Potter WZ, Grossman F, Rudorfer MV. Noradrenergic function in depressive disorders. In: Mann JJ, Kupfer DJ, editors. Biology of depressive disorders. Part A. A systems perspective. New York: Plenum Press, 1993: 1–28Google Scholar
  22. 22.
    Malone K, Mann JJ. Serotonin and major depression. In: Mann JJ, Kupfer DJ, editors. Biology of depressive disorders. Part A. A systems perspective. New York: Plenum Press, 1993: 29–50Google Scholar
  23. 23.
    Meyerson LR, Wennogle LP, Abel MS, et al. Human brain receptor alteration in suicide victims. Pharmacol Biochem Behav 1982; 17: 159–63PubMedCrossRefGoogle Scholar
  24. 24.
    Stanley M, Mann JJ. Increased serotonin binding sites in frontal cortex of suicide victims. Lancet 1983; 1: 214–6PubMedCrossRefGoogle Scholar
  25. 25.
    Kaufmann CA, Gillin JC, Hill B, et al. Muscarinic binding in suicides. Psychiatry Res 1984; 12: 47–55PubMedCrossRefGoogle Scholar
  26. 26.
    Risch SC, Kalin NH, Janowsky DS, et al. Co-release of ACTH and beta endorphin immunoreactivity in human subjects in response to central cholinergic stimulation. Science 1983; 222: 77PubMedCrossRefGoogle Scholar
  27. 27.
    Janowsky DS, Risch SC. Cholinomimetic and anticholinergic drugs used to investigate an acetylcholine hypothesis of affective disorders in stress. Drug Dev Res 1984; 4: 125–42CrossRefGoogle Scholar
  28. 28.
    Janowsky DS, Risch SC, Gillin JC. Adrenergic-cholinergic balance and the treatment of affective disorders. Prog Neuropsychopharmacol Biol Psychiatry 1983; 7: 297–307PubMedCrossRefGoogle Scholar
  29. 29.
    Earley B, Glennon M, Lally M, et al. Autoradiographic distribution of cholinergic muscarinic receptors and serotonin2 receptors in olfactory bulbectomized rats after chronic treatment with mianserin and desipramine. Human Psychopharmacol 1994; 9: 397–407CrossRefGoogle Scholar
  30. 30.
    Leonard BE. Serotonin receptors - where are they going? Int Clin Psycopharmacol 1994; 9Suppl. 1: 7–18CrossRefGoogle Scholar
  31. 31.
    Ogren SO, Fuxe K. Effects of antidepressant drugs on cerebral serotonin receptors. In: Green AR, editor. Neuropharmacology of serotonin. Oxford: Oxford University Press, 1985: 131–80Google Scholar
  32. 32.
    Johnson AM. The comparative pharmacological properties of selective serotonin re-uptake inhibitors in animals. In: Feighner JP, Boyer WF, editors. Selective serotonin re-uptake inhibitors. Chichester, UK; John Wiley & Sons, 1991: 37–70Google Scholar
  33. 33.
    De Montigny C, Chaput Y, Blier P. Modification of serotonergic neuron properties by long-term treatment with serotonin reuptake blockers. J Clin Psychiatry 1990; 51Suppl. B: 4–8PubMedGoogle Scholar
  34. 34.
    Hamon M, Emerit MB, Mestiakawa S, et al. Pharmacological, biochemical and functional properties of 5-HTIA binding sites labelled by 8-0H-DPAT in the rat brain. In: Dourish T, Ahlenius S, Hudson PH, editors. Brain 5HTIA receptors. Chichester: Ellis Horwood, 1987: 34–51Google Scholar
  35. 35.
    Goodwin GM, De Sousa RJ, Green AR. Presynaptic serotonin receptor mediated response in mice attenuated by antidepressant drugs and electroconvulsive shock. Nature 1985; 317: 531–3PubMedCrossRefGoogle Scholar
  36. 36.
    Aghajanian GK, De Montigny C. Tricyclic antidepressants: long-term treatment increases responsivity of rat forebrain neurons to serotonin. Science 1978; 202: 1303–6PubMedCrossRefGoogle Scholar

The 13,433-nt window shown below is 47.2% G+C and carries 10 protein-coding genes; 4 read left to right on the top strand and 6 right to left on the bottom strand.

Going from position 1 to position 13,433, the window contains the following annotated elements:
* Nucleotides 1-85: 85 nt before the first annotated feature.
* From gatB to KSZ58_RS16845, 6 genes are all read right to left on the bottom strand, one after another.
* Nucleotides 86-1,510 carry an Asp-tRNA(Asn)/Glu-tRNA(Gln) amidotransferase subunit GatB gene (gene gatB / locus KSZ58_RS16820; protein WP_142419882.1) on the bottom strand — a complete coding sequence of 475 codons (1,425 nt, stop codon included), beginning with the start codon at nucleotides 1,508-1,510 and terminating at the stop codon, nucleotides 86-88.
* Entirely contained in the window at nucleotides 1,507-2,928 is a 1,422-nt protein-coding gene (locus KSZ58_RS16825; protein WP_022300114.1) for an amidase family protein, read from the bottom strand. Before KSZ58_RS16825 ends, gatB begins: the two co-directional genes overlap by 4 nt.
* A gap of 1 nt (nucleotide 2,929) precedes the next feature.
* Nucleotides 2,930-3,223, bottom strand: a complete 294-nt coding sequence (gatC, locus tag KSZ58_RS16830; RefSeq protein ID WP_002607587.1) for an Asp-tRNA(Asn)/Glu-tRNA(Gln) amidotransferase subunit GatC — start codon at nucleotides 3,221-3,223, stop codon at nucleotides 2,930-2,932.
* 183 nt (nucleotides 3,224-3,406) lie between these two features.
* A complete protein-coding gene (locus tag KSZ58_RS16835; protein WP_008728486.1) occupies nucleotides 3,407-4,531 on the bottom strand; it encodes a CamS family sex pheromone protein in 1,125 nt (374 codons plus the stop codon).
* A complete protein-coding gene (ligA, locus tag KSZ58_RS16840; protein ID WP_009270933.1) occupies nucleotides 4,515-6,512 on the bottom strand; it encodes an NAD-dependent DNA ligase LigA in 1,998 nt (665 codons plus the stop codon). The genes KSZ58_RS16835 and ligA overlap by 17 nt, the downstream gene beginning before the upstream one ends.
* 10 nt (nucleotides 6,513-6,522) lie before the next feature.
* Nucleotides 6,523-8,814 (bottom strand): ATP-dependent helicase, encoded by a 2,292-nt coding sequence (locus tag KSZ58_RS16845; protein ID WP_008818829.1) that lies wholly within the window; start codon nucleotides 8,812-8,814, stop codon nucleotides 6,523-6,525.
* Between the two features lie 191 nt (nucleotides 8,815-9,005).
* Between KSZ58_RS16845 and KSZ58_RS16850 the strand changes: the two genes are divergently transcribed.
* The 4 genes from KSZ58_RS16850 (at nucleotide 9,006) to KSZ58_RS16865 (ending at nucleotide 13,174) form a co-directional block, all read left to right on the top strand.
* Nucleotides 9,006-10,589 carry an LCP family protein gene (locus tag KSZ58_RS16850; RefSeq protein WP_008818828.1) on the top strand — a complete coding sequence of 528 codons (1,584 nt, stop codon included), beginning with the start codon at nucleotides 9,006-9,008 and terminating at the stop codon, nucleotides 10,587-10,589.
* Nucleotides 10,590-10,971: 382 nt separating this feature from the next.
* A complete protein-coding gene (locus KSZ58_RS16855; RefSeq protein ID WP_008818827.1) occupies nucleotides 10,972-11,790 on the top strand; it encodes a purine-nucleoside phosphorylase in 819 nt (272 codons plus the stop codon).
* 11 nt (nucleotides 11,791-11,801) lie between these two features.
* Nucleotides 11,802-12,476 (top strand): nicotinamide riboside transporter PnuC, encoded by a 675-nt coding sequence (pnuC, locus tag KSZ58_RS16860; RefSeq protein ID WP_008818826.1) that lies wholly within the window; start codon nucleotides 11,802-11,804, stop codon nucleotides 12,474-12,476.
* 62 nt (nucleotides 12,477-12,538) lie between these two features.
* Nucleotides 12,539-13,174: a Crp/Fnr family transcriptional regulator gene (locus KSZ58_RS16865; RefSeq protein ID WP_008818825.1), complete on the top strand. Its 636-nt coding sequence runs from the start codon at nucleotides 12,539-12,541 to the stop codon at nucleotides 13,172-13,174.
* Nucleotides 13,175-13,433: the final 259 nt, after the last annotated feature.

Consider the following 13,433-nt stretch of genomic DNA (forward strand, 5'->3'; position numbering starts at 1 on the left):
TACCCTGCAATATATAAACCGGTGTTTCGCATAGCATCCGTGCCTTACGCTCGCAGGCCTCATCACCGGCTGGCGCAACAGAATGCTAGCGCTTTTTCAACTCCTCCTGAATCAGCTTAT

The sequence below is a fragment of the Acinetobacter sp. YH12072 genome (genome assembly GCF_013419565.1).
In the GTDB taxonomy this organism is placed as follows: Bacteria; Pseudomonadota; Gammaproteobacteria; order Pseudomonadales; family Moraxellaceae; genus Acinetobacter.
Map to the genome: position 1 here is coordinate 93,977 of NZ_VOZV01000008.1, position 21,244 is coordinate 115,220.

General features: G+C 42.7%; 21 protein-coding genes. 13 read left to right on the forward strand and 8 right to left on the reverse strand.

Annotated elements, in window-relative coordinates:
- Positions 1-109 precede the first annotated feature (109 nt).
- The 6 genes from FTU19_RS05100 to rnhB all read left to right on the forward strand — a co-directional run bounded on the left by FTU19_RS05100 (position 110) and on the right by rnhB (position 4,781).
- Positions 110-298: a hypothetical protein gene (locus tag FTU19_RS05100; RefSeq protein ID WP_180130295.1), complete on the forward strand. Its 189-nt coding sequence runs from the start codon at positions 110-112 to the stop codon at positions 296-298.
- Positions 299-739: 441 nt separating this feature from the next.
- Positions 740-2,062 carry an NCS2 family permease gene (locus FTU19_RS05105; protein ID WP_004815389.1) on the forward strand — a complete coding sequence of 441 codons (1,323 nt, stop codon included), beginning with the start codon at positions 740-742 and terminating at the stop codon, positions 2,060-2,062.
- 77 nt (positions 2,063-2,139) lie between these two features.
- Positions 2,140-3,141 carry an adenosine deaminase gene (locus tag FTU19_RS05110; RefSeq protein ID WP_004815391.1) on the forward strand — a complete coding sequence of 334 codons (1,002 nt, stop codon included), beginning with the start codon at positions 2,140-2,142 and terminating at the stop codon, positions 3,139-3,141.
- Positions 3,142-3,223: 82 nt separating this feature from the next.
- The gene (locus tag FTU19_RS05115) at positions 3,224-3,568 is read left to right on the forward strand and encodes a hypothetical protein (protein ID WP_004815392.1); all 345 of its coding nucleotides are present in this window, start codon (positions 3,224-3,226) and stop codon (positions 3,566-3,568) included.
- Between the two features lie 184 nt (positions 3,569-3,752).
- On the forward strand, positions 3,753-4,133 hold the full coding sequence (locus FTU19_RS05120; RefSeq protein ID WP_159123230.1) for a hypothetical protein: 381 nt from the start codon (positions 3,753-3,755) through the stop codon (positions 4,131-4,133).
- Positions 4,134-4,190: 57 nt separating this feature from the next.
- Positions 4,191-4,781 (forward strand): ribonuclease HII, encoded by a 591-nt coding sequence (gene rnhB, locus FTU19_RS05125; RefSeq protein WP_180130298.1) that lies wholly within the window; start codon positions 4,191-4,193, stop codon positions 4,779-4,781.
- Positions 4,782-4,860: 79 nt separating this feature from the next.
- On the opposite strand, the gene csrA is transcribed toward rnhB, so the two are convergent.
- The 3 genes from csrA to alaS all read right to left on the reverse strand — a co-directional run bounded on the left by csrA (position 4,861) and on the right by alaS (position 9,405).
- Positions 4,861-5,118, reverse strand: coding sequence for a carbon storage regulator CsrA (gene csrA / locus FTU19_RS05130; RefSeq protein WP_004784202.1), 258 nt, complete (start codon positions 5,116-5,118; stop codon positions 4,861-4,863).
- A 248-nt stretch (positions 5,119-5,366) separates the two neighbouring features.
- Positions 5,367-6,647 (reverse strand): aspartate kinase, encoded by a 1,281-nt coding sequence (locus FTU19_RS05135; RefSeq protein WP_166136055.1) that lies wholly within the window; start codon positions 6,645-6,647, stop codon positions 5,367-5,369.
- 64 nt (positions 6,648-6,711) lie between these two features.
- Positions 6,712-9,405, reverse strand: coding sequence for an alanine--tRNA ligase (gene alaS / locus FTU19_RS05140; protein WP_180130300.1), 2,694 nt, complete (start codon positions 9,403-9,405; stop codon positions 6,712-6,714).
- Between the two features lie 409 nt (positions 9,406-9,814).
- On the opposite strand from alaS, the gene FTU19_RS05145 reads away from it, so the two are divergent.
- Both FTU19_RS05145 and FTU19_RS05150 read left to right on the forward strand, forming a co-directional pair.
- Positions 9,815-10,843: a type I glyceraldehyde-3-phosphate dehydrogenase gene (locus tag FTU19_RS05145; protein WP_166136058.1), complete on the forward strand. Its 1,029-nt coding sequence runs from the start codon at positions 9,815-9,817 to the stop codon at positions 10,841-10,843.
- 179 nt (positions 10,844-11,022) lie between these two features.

37. 37.
    Blier P, De Montigny C, Chaput Y. A role for the serotonin system in the mechanism of action of antidepressant treatment: preclinical evidence. J Clin Psychiatry 1990; 51Suppl. 4: 14–20PubMedGoogle Scholar
  38. 38.
    Chaput Y, De Montigny C, Blier P. Effects of a selective 5HT reuptake blocker, citalopram, on the sensitivity of 5HT autoreceptors: electrophysiological studies in the rat. Naunyn-Schmiedebergs Arch Phamacol 1986; 33: 342–9CrossRefGoogle Scholar
  39. 39.
    De Montigny C, Chaput YU, Blier P. Classical and novel targets of antidepressant drugs. In: Mendlewicz J, Brunello N, Langer SZ, Racagni G, editors. New pharmacological approaches to the therapy of depressive disorders. Basel: Karger, 1993: 8–17Google Scholar
  40. 40.
    Peroutka SJ, Synder SH. Long-term antidepressant treatment decreases spiroperidol-labelled serotonin receptor binding. Science 1980; 210: 88–90PubMedCrossRefGoogle Scholar
  41. 41.
    Stolz JF, Marsden CA, Middlemiss DM. Effect of chronic antidepressant treatment and subsequent withdrawal on 3H-5-HT and 3H-spiperone binding in rat frontal corex and serotonin receptor mediated behaviour. Psychopharmacology 1983; 80: 150–5PubMedCrossRefGoogle Scholar
  42. 42.
    Nelson DR, Thomas DR, Johnson AM. Pharmacological effects of paroxetine after repeated administration to animals. Acta Psychiatr Scand Suppl. 1989; 350: 21–3PubMedCrossRefGoogle Scholar
  43. 43.
    Sanders-Bush E, Breeding M, Knoth K, et al. Sertraline induced desensitization of the serotonin 5HT2 receptor transmembrane signalling system. Psychopharmacology 1992; 99: 64–9CrossRefGoogle Scholar
  44. 44.
    Deakin JFDW, Guimaraes FS, Wang M, et al. Experimental tests of the 5HT receptor imbalance theory of affective disorders. In: Sandler M, Coppen A, Harnetts S, editors. 5-Hydroxytryptamine in psychiatry. Oxford: Oxford Medical Publications, 1991: 143–54CrossRefGoogle Scholar
  45. 45.
    Leysen JE, Awouters F, Kennis L, et al. Receptor binding profile of R 414687, a novel antagonist of 5HT2 receptors. Life Sci 1981; 20: 1015–8CrossRefGoogle Scholar
  46. 46.
    Leonard BE. A comparison of the pharmacological properties of the novel tricyclic antidepressant lofepramine with its major metabolite desipramine: a review. Int Clin Psychopharmacol 1987; 2: 281–97PubMedCrossRefGoogle Scholar
  47. 47.